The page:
|Publication number||US5974497 A|
|Application number||US 08/861,778|
|Publication date||Oct 26, 1999|
|Filing date||May 22, 1997|
|Priority date||May 22, 1997|
|Publication number||08861778, 861778, US 5974497 A, US 5974497A, US-A-5974497, US5974497 A, US5974497A|
|Original Assignee||Dell Computer Corporation|
|Export Citation||BiBTeX, EndNote, RefMan|
|Patent Citations (14), Non-Patent Citations (2), Referenced by (15), Classifications (19), Legal Events (6)|
|External Links: USPTO, USPTO Assignment, Espacenet|
The invention relates generally to the field of computers and, more particularly, to a method and apparatus for aligning data flowing between two or more buses in a computer to increase memory read access bandwidth.
Computers are continually progressing in several key areas, including speed of operation and peripheral device support. However, progression in some areas can often impede progression in other areas. For example, to many conventional computers utilize a cache memory system for storing one or more duplicate memory portions of a computer's main memory. The cache thereby allows a device such as a central processing unit ("CPU") to make multiple, quick accesses to a localized area of the main memory. Typically, a cache has relatively fast access times for read and write operations being performed by the CPU, as compared to the main memory, but the cache is more expensive than the main memory. Therefore, a balance must be struck between the size of the cache relative to the main memory of the computer.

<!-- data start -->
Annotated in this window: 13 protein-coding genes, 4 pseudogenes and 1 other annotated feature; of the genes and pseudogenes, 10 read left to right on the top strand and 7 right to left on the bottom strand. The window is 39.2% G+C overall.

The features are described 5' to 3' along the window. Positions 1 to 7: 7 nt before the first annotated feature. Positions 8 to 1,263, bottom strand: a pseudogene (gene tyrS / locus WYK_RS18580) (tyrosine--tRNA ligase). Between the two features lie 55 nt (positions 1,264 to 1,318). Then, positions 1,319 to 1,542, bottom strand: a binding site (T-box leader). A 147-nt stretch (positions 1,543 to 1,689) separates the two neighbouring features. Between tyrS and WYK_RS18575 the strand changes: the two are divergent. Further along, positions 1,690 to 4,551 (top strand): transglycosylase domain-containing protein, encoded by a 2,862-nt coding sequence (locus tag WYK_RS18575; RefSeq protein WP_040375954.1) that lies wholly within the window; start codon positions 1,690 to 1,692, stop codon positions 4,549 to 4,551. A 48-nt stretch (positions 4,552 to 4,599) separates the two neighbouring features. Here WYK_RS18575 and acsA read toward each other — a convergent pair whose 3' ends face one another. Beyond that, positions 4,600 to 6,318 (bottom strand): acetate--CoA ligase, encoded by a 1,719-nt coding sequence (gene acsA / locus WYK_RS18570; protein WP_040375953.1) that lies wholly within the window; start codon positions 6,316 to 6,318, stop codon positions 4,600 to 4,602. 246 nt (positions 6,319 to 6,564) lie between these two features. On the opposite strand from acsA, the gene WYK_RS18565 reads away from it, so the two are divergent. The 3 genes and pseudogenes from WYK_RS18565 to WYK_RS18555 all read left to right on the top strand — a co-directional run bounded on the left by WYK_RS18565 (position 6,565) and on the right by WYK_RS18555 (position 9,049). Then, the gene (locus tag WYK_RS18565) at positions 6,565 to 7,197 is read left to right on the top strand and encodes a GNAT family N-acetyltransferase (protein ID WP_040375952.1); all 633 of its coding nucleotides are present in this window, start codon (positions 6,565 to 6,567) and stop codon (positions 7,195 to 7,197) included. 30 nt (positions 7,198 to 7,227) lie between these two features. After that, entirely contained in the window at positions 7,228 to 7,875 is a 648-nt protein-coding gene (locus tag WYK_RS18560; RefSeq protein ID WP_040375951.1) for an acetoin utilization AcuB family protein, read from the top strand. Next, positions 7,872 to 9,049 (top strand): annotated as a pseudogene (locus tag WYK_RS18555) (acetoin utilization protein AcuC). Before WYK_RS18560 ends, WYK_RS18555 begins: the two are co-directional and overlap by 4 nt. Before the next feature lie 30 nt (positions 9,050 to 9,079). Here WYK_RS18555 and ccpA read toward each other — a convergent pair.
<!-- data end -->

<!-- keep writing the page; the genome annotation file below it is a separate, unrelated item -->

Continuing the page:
The cache is typically organized in cache lines, which are groupings of data words. For example, a cache line may consist of sixteen data words. Also, read and write operations to the cache are focused on one entire cache line at a time. Read operations are fairly straightforward, but write operations can present several difficulties. One difficulty revolves around what to do with stale main memory. A stale main memory occurs when a write operation has been performed on the cache so that the cache no longer duplicates, or is no longer coherent with, the corresponding portion of main memory. To resolve this difficulty, several types of caches have been commonly implemented, two types being "write back" and "write through". Each of the two cache types has benefits and drawbacks well known by those of ordinary skill in the art.